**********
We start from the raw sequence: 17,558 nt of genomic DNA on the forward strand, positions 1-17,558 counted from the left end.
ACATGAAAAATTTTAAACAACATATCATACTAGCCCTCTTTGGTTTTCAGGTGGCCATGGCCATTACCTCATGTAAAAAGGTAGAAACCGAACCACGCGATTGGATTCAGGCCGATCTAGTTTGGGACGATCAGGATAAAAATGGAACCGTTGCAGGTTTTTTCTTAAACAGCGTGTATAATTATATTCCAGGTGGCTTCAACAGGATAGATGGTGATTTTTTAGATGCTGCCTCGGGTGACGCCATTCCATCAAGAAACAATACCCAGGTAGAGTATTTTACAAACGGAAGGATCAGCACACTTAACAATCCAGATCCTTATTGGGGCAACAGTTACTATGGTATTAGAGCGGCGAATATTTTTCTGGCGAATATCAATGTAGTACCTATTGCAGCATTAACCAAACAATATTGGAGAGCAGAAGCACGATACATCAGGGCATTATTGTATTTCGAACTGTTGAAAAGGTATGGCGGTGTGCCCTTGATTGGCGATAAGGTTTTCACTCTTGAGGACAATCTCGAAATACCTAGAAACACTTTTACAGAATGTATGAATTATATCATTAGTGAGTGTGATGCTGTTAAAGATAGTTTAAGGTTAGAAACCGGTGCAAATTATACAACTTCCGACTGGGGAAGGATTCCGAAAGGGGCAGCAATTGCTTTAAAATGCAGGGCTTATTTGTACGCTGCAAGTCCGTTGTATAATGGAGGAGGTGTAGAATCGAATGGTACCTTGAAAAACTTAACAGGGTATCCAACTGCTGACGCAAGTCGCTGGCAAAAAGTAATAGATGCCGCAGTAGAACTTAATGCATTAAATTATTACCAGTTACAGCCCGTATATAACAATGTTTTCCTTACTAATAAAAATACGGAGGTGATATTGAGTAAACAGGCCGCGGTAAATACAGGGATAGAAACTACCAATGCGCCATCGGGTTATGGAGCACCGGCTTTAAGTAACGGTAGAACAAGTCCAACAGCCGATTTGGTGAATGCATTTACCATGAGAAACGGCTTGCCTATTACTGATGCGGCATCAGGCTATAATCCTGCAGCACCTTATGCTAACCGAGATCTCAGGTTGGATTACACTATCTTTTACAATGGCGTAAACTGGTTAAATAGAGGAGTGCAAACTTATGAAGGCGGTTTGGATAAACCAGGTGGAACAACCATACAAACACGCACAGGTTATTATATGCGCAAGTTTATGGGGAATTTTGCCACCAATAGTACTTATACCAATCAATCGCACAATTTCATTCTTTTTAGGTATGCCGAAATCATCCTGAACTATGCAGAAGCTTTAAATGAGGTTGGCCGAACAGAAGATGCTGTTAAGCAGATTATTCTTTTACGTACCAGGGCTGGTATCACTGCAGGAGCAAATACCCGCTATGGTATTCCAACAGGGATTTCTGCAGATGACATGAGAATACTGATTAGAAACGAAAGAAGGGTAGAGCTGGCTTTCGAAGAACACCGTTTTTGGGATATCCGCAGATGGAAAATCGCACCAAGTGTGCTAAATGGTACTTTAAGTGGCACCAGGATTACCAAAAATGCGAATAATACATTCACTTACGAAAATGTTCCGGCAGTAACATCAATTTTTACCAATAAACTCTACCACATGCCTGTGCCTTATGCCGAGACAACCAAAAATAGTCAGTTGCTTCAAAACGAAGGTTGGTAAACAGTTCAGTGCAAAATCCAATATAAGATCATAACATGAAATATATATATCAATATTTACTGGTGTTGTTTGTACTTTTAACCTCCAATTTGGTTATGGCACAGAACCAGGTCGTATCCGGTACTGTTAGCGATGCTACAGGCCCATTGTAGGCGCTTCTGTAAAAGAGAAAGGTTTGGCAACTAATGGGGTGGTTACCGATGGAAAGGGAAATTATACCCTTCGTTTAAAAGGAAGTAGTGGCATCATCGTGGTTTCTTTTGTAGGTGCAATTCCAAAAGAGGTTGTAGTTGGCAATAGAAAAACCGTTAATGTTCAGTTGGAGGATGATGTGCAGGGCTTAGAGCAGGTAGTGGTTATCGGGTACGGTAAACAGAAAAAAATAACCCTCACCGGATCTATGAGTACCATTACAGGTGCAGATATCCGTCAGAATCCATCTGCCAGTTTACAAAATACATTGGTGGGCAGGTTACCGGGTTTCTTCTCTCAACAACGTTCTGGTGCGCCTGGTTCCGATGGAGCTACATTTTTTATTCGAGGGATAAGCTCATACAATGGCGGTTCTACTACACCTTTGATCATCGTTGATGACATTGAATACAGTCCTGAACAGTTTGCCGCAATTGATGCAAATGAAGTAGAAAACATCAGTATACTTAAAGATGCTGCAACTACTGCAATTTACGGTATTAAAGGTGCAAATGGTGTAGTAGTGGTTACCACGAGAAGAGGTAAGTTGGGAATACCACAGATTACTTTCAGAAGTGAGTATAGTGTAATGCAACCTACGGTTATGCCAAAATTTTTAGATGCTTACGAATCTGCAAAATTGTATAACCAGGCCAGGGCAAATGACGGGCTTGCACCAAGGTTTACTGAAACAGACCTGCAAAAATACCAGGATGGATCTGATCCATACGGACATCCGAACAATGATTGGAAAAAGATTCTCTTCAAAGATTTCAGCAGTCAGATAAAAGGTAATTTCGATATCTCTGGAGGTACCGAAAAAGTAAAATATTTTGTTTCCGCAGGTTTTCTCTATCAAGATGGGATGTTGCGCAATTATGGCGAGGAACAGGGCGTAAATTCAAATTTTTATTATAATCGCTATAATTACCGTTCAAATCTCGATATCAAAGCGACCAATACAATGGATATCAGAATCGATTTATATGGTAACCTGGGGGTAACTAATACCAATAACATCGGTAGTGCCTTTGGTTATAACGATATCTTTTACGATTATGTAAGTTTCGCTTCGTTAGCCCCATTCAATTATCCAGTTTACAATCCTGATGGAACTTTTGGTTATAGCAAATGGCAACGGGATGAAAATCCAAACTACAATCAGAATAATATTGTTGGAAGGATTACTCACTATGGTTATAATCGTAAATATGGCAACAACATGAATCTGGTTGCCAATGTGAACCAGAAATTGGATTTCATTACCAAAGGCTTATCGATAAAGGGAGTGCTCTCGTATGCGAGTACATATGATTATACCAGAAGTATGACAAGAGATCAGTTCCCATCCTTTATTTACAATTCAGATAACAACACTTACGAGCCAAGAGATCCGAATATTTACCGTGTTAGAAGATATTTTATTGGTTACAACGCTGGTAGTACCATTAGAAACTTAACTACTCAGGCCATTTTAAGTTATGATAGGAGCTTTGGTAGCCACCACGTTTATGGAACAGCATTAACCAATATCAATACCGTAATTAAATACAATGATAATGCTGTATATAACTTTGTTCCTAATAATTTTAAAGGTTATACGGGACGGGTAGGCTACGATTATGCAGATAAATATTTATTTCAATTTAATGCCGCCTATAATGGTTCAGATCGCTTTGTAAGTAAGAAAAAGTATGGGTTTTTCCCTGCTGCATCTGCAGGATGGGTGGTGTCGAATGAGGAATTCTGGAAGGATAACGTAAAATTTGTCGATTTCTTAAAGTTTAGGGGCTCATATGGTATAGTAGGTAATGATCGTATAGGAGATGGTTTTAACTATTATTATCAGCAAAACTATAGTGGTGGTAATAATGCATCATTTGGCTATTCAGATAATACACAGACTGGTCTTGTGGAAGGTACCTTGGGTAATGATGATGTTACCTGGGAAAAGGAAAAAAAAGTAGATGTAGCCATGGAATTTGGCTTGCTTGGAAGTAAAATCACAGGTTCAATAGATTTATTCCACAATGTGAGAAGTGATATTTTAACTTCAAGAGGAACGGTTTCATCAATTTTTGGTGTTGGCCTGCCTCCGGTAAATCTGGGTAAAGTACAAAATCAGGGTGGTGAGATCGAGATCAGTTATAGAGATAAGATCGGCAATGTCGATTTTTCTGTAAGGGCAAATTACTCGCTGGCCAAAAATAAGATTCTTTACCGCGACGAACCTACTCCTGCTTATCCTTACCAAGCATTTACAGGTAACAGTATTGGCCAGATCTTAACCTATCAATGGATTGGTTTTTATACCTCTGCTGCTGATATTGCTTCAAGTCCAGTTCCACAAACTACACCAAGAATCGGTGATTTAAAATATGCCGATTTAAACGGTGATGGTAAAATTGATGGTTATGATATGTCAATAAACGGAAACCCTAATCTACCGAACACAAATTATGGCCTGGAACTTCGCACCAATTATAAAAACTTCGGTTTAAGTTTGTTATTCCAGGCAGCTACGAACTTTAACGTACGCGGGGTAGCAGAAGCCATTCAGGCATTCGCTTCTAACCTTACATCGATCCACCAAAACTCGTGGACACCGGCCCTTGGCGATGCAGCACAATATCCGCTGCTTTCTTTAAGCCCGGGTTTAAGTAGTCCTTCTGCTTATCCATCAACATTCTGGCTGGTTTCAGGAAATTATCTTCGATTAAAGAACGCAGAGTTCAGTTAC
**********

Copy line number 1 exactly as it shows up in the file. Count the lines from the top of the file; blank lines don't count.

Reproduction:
We start from the raw sequence: 17,558 nt of genomic DNA on the forward strand, positions 1-17,558 counted from the left end.